critic said:Very nice.
flobar said:Very nice. The only think that bugs me is the birds chirping happily in the background. I don't think it goes well with the dark atmosphere you're trying to create here. Otherwise good job.
flobar said:@etiennea how did you get on kickstarter? Last time I checked they didn't support us in SA.
roguecode said:Can I suggest that you have a MUCH lower starting pledge? $300 is unrealistic for almost anyone to back in my opinion.
Chris_Bischoff said:I think that running on multiple crowdfunding platforms is going to leave a sour taste in peoples mouths. It can also be a hard sell when focusing on just 1!I think that for something to succeed on Kickstarter nowadays it needs to be a lot more polished, even to the point of having a playable demo out. Demos get you YouTubers - and those are integral to any crowdfunding attempt.The truth is that gamers are going to compare your project to something like the Uncharted series or Tomb raider - and you have to set yourself apart from that by showing what game play they can expect from YOUR game.Are there any other similar games whos fandoms you can tap into? If its a 'strange new world' vibe - perhaps the MYST fandom, or people longing for an OUTCAST game could be interested?Also be a bit careful of promising multi platform releases. Console certification is a time consuming and expensive process.Crowdfunding is hard! My concern with this is that I don't know if there is enough being shown to give confidence in the project for it to make its goal. As a potential backer I would also be concerned that not enough has been completed for $28 000 to take the project from its current state to a final product.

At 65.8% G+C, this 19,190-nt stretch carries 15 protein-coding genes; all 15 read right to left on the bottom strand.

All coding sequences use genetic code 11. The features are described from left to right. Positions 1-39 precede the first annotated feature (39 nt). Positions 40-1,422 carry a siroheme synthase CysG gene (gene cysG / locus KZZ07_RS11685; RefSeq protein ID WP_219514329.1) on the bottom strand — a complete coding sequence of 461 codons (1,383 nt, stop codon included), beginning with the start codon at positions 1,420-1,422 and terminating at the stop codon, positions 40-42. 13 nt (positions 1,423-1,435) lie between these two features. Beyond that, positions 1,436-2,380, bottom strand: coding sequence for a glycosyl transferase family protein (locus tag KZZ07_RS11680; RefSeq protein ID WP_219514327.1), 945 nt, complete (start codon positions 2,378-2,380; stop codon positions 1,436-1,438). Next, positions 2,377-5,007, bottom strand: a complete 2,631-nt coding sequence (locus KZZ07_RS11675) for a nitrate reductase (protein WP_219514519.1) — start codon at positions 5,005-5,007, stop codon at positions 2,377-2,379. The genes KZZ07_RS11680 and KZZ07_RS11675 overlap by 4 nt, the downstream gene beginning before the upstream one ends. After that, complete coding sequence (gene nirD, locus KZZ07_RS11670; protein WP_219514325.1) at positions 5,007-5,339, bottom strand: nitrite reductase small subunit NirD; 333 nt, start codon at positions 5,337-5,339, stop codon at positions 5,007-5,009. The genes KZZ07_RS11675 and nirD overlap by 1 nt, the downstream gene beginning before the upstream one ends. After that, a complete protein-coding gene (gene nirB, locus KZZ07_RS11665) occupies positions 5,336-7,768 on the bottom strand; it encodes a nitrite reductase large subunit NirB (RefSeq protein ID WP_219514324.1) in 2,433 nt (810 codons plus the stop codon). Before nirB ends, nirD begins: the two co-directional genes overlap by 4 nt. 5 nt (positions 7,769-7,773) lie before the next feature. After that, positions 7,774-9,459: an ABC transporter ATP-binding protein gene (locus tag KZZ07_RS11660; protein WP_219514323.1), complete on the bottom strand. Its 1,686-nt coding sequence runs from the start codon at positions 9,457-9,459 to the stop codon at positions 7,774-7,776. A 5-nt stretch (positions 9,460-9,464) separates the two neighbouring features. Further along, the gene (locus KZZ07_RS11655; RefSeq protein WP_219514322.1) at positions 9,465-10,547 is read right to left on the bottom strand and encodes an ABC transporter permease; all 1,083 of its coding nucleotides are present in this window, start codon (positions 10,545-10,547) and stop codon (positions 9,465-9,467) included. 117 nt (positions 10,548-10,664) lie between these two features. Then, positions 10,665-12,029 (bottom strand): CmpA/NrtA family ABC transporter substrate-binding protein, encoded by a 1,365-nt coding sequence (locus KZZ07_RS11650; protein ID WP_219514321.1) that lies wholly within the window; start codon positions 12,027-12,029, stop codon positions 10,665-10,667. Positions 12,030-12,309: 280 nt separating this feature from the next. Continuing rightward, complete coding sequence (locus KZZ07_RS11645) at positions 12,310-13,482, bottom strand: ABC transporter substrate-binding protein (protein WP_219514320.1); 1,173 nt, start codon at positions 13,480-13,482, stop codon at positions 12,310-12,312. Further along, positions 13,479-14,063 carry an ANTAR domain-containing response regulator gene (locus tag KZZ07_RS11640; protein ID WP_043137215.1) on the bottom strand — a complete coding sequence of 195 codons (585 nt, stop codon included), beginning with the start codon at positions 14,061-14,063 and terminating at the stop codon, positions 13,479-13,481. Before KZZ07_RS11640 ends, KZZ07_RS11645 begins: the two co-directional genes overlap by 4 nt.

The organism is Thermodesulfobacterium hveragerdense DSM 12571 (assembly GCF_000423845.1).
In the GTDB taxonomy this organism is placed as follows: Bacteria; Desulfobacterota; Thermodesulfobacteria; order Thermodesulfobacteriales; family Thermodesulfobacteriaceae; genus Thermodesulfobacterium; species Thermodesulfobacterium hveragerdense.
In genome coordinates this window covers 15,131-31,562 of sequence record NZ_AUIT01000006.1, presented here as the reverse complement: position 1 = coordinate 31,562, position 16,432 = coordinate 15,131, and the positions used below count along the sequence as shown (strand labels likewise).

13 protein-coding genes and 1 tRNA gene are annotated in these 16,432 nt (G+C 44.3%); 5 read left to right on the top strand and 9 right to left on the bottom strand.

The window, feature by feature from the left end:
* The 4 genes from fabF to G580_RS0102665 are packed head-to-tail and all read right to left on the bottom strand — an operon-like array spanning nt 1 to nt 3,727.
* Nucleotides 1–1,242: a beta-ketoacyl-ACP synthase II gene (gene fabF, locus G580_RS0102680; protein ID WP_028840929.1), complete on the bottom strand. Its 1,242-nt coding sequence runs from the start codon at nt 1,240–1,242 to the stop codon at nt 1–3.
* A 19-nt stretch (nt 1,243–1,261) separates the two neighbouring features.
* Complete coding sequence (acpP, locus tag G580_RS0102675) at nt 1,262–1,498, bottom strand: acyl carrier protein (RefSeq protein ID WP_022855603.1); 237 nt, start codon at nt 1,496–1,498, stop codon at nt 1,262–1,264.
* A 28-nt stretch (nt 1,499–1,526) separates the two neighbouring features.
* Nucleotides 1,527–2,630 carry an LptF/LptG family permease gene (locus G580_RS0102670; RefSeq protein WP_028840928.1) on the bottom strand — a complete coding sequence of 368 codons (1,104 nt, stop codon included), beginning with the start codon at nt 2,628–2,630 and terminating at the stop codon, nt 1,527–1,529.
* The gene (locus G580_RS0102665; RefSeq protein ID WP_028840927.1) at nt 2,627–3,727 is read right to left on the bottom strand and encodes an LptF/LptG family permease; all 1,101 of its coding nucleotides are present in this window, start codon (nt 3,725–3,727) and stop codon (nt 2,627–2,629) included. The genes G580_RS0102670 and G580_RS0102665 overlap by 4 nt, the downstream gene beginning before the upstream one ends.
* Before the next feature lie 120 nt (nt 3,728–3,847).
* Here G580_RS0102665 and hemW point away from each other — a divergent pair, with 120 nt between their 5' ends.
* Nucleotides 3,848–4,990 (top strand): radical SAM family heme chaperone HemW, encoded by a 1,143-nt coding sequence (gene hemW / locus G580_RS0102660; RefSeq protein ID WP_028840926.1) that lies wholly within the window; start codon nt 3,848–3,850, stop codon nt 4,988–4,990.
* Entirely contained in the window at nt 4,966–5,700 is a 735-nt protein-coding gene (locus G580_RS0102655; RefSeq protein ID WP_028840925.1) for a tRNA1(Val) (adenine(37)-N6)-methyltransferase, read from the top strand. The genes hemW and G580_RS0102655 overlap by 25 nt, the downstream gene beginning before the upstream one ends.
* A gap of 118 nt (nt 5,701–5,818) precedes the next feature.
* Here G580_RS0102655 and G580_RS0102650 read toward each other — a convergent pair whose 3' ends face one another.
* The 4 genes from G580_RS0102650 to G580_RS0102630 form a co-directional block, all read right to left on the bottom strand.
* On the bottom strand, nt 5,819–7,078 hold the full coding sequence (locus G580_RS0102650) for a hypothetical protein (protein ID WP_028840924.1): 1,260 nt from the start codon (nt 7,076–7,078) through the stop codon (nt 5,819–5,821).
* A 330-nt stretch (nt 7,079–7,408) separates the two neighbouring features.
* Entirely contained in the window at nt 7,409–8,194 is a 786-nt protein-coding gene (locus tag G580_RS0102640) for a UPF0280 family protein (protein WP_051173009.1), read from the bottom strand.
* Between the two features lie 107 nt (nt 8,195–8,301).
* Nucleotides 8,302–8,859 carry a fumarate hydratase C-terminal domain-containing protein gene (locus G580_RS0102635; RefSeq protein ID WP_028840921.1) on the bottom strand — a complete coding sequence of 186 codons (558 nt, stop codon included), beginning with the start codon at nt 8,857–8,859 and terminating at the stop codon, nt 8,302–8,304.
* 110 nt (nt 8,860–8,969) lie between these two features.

PavoStudios said:to be honest, impressive
Tuism said:Have you ever read Stonemeier's kickstarter how-tos? This guy practically wrote the book (actually, literally) on how to do well at kickstarter based on his own experiences, he's run many many successful kickstarters and he has been very vocal and helpful with sharing his knowledge and experience. It's super good if you really want to get good at kickstarter - which might not cost money but a LOT of time, and we'd rather maximise our time.http://stonemaiergames.com/kickstarter/
Tuism said:Having a good product is only step 1 towards a successful end, that's the default. I've seen many beautiful-looking campaigns fail. It's the marketing and gathering an audience even way before the KS is launched that's the real key :)
Tuism said:You'll find that most games aren't games that "everyone wants". In fact very, very, very very very few are.Especially in the world of indie games - indies don't go for making games everyone wants. Indies go for the super niche.You don't need a "huge" following, you just need "the right" following and "enough" following.To build that you need to show people some gameplay. Whereas you might not needed gameplay to show when KS first started, it has changed a lot since then, and every single successful kickstarter in the last few years started with at the very least gameplay footage, and very usually demos.People don't buy games (that's what KS is basically) without trying them first anymore, unless you have some other form of massive trust-base, like being already famous.